So what was the answer to cut down on these injuries?
Said Esposito: “They started bringing NHL players to practice to teach us how to hit the boards properly without getting hurt.”
Canadian players who grew up playing box lacrosse were used to playing in an arena. For first time players, however, it was a nightmare.
“Teams wanted to have a couple of tough guys or enforcers, but they also wanted the fast, quick players. You had guys that were good defensive players, but now couldn’t use a long stick like in the field game, so they had to get used to the short stick.”
“When I first started, you could grab players with your free hand. You were allowed to tug, tackle, hit because the fans would go crazy. That was frustrating for the better players.”
Esposito continued.“Good players were frustrated because they weren’t used to being grabbed or tackled, but great defenders were also frustrated keeping up with the pace.”
“It was fun when I was young. I didn’t mind getting to play at Joe Lewis Arena in Detroit or the Spectrum in Philly. They’d sell out 17,000-18,000 people to a game. The Coliseum in New York would get 8,000-10,000. It was one of the main sports in those big hockey towns.”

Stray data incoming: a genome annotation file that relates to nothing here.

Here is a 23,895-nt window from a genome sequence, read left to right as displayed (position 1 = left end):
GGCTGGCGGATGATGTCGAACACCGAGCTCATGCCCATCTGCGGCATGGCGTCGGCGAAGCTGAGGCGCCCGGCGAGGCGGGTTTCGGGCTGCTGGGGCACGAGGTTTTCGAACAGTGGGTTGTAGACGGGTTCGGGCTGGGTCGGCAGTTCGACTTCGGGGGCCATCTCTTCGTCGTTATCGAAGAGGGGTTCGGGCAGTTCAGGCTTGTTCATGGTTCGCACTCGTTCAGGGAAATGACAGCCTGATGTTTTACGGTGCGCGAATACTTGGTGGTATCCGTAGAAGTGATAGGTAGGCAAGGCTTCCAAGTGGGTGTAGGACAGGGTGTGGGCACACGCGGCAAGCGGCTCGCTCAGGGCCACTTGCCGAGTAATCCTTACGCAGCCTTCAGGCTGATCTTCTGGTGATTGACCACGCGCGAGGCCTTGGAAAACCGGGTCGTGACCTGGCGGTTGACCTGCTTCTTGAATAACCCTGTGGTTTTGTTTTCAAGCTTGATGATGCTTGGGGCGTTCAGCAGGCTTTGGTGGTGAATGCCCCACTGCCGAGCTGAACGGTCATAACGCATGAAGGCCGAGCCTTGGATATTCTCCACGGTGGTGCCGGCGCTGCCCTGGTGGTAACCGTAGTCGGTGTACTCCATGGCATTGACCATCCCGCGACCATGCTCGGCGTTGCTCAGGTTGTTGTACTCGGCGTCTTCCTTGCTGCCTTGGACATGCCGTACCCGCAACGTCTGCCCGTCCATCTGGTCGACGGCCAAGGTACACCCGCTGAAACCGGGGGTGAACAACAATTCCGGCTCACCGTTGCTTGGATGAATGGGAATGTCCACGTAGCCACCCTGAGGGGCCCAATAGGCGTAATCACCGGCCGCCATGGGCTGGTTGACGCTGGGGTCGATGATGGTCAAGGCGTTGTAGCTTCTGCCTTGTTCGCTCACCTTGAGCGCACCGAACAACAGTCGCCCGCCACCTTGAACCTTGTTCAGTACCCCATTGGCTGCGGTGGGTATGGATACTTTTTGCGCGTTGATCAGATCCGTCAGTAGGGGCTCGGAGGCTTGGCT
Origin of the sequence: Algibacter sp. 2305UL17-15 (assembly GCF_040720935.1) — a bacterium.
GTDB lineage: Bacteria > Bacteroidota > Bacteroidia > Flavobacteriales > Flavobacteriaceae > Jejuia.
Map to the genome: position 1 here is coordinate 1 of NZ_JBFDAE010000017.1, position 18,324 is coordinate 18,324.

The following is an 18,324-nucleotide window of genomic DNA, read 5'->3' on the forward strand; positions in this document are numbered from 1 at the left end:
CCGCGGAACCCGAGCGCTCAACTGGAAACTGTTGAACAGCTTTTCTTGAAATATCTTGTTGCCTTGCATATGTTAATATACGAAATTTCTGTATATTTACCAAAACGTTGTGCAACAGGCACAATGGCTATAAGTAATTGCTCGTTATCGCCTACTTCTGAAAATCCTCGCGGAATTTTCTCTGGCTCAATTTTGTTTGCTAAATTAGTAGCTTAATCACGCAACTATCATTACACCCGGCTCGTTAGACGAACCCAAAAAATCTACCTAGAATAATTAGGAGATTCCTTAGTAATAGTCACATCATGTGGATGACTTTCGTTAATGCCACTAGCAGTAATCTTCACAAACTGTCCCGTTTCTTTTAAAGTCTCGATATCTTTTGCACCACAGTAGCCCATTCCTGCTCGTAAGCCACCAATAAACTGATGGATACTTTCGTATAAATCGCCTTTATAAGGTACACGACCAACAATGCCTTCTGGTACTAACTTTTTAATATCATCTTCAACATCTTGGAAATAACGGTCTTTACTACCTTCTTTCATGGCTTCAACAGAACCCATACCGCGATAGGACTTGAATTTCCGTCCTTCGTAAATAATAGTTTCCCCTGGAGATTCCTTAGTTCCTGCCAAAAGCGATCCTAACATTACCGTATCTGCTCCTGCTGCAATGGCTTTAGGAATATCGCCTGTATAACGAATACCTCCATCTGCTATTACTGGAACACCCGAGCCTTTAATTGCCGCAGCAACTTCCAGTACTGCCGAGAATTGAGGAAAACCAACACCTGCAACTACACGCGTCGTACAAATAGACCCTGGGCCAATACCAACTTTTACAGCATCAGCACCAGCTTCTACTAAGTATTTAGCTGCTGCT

“People coming into the game associated it with hockey. This game is a lot quicker since there are no out of bounds. It has the speed, hitting, and they didn’t stop you from fighting.”
“Traveling was fun. We all knew each other. And we got a little bit of the pro-player feeling with kids coming up to us wanting autographs and pictures.”
Like a lacrosse version of Clark Kent, players like Esposito were players that kids looked up to on weekends. But at work, it was a different story. No one knew about their professional lifestyle. At least, not at first.
“Back then you played because it was fun. You knew you were going to have a blast playing good lacrosse, hang out afterward, and go to work Monday hopefully with no black eyes so you didn’t have to explain yourself.”
“At first my coworkers didn’t know I played on the weekends. Most players didn’t say anything unless you had a really cool boss because if you had a game in Detroit, you’d have to leave early to fly out. But you didn’t want your boss to know that was why you left early, so for that reason, you kept it quiet. I actually had some colleagues that were lacrosse people and their kids played lacrosse. They found out I played and enjoyed it.”
Another part of adjusting to box, besides the physicality, was the gear. Box lacrosse equipment has come a long way since Esposito’s career in 1988-1990.
“I remember when the Canadian teams came to play in the Coliseum. They were doing behind the back passes and Long Island guys were still basic. Plus the Canadian players had sticks with the smaller heads”
“There is a huge difference with the sizes. The smaller heads of the stick make it easier to hold the ball, especially with the way players were getting hit in the 80’s. It also helped with close-range passes.”